The Philippines: BSP ready for preemptive action to tame inflation risks — Diokno

  • THE PHILIPPINE central bank is ready to take preemptive action if inflation expectations are at risk of being “disanchored,” its governor said.
  • “We are prepared to take preemptive action as needed if inflation expectations become at risk or disanchored,” Bangko Sentral ng Pilipinas (BSP) Governor Benjamin E. Diokno said.
  • He said they continue to be patient and will consider a rate hike adjustment by 2H22. Mr. Diokno said Mar 22 consumer price index (CPI) data suggest that inflation will likely be elevated in the coming months.
  • Inflation jumped to 4% in Mar 22, near the upper end of the BSP’s projected range of 3.3-4.1% for the month and still within the 2-4% target band for the year.
  • “This means that the BSP must be prepared to take action to prevent price pressures from broadening and becoming more entrenched which could translate to second-round effects,” Mr. Diokno said.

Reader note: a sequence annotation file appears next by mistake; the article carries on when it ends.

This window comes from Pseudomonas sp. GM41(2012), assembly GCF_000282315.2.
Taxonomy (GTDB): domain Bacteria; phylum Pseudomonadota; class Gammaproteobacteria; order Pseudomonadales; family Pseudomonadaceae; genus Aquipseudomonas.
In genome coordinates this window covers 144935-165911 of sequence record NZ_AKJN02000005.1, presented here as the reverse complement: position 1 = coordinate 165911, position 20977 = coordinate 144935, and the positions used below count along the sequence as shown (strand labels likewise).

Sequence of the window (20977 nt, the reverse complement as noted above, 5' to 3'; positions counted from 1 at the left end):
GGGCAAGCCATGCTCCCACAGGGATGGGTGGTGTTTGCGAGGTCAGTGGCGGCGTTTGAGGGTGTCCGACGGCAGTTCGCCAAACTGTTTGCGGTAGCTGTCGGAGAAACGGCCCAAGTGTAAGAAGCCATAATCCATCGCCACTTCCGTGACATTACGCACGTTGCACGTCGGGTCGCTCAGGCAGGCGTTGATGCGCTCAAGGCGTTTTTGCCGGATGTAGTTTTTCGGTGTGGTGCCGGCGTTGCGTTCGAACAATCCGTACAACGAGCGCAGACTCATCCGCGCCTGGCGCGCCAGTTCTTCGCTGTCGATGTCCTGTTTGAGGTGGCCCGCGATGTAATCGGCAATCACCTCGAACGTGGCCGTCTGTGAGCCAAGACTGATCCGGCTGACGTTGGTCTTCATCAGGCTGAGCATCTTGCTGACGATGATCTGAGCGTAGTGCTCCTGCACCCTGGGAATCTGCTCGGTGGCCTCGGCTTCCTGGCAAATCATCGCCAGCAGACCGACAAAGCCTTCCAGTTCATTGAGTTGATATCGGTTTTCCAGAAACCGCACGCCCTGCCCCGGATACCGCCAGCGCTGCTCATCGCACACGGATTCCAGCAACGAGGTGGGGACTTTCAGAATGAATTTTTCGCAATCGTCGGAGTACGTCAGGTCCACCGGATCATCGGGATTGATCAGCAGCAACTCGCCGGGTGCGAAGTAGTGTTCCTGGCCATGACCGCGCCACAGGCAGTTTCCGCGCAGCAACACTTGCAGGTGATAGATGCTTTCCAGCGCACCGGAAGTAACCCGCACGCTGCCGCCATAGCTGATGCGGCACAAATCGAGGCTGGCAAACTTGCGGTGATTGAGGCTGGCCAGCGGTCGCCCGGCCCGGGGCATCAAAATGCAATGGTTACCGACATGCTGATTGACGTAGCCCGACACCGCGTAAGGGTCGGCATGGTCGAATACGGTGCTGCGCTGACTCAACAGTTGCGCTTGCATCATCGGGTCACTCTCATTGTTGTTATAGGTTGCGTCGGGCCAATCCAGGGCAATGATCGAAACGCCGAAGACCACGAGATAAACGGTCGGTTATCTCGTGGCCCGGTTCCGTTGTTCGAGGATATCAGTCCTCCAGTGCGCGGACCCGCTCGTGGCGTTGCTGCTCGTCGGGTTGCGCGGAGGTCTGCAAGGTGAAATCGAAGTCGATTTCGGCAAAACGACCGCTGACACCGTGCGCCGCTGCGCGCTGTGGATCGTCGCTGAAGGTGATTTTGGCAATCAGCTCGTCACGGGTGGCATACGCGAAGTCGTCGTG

• “Now, on the timing of the disengagement strategy, I think we are still on track despite the Russia-Ukraine crisis. We’re still looking at 2H22 for our normalization [of rates] strategy,” he said.
  • The Monetary Board will have its next policy review on 19 May 22. Its first policy-setting meeting in 2H22 is on 23 Jun 22. Meanwhile, Mr. Diokno said they have extended another PHP300bn zero-interest loan to the National Government.
  • “They recently renewed it and it will be paid by 12 Jun 22. So, by the time the new administration takes over, there will be no more advances from the central bank,” he said.
  • A decision on future direct advances will be made by the next administration. This is the sixth time the BSP extended direct advances to the National Government since the pandemic.
  • It is lower than the PHP540bn which was extended thrice in 2021, reflecting the gradual withdrawal of the BSP’s budgetary support to the National Government.
  • Mr. Diokno also said they have significantly reduced their purchase of government securities.
  • “It’s been declining significantly. Right now, we almost don’t trade anymore. There are days when we don’t buy it,” he told reporters in mixed Filipino and English.

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